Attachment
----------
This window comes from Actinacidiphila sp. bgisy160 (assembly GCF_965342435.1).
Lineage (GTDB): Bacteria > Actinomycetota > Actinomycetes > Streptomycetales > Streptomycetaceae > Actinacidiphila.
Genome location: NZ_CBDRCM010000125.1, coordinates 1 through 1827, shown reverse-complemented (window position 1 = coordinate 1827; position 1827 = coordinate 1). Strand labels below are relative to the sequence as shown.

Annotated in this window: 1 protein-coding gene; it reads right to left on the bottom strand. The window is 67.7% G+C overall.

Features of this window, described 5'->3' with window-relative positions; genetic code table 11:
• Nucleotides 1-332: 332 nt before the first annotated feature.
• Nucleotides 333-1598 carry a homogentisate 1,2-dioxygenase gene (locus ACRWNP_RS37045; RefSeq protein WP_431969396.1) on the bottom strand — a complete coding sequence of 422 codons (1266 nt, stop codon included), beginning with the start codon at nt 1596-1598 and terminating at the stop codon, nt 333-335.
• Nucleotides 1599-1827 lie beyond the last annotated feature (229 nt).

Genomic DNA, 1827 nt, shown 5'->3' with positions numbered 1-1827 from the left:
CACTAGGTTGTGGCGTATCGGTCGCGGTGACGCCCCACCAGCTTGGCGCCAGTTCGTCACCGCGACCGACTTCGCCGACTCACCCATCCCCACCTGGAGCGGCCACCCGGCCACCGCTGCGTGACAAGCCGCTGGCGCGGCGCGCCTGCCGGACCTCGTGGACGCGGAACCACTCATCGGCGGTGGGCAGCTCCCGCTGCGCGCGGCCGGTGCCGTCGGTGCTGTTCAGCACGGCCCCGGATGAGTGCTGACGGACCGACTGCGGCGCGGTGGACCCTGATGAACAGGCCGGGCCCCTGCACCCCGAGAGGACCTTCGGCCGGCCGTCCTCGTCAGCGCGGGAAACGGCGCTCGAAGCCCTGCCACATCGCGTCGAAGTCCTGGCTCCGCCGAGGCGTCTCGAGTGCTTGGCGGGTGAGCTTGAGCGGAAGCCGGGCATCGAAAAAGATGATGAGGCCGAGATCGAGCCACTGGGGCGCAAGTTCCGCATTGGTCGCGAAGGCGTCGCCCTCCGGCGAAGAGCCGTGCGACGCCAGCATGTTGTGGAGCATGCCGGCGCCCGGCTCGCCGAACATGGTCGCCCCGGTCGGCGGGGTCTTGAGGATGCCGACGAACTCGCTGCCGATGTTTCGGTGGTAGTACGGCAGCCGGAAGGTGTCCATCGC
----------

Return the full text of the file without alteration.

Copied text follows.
This window comes from Actinacidiphila sp. bgisy160 (assembly GCF_965342435.1).
Lineage (GTDB): Bacteria > Actinomycetota > Actinomycetes > Streptomycetales > Streptomycetaceae > Actinacidiphila.
Genome location: NZ_CBDRCM010000125.1, coordinates 1 through 1827, shown reverse-complemented (window position 1 = coordinate 1827; position 1827 = coordinate 1). Strand labels below are relative to the sequence as shown.

Annotated in this window: 1 protein-coding gene; it reads right to left on the bottom strand. The window is 67.7% G+C overall.

Features of this window, described 5'->3' with window-relative positions; genetic code table 11:
• Nucleotides 1-332: 332 nt before the first annotated feature.
• Nucleotides 333-1598 carry a homogentisate 1,2-dioxygenase gene (locus ACRWNP_RS37045; RefSeq protein WP_431969396.1) on the bottom strand — a complete coding sequence of 422 codons (1266 nt, stop codon included), beginning with the start codon at nt 1596-1598 and terminating at the stop codon, nt 333-335.
• Nucleotides 1599-1827 lie beyond the last annotated feature (229 nt).

Genomic DNA, 1827 nt, shown 5'->3' with positions numbered 1-1827 from the left:
CACTAGGTTGTGGCGTATCGGTCGCGGTGACGCCCCACCAGCTTGGCGCCAGTTCGTCACCGCGACCGACTTCGCCGACTCACCCATCCCCACCTGGAGCGGCCACCCGGCCACCGCTGCGTGACAAGCCGCTGGCGCGGCGCGCCTGCCGGACCTCGTGGACGCGGAACCACTCATCGGCGGTGGGCAGCTCCCGCTGCGCGCGGCCGGTGCCGTCGGTGCTGTTCAGCACGGCCCCGGATGAGTGCTGACGGACCGACTGCGGCGCGGTGGACCCTGATGAACAGGCCGGGCCCCTGCACCCCGAGAGGACCTTCGGCCGGCCGTCCTCGTCAGCGCGGGAAACGGCGCTCGAAGCCCTGCCACATCGCGTCGAAGTCCTGGCTCCGCCGAGGCGTCTCGAGTGCTTGGCGGGTGAGCTTGAGCGGAAGCCGGGCATCGAAAAAGATGATGAGGCCGAGATCGAGCCACTGGGGCGCAAGTTCCGCATTGGTCGCGAAGGCGTCGCCCTCCGGCGAAGAGCCGTGCGACGCCAGCATGTTGTGGAGCATGCCGGCGCCCGGCTCGCCGAACATGGTCGCCCCGGTCGGCGGGGTCTTGAGGATGCCGACGAACTCGCTGCCGATGTTTCGGTGGTAGTACGGCAGCCGGAAGGTGTCCATCGC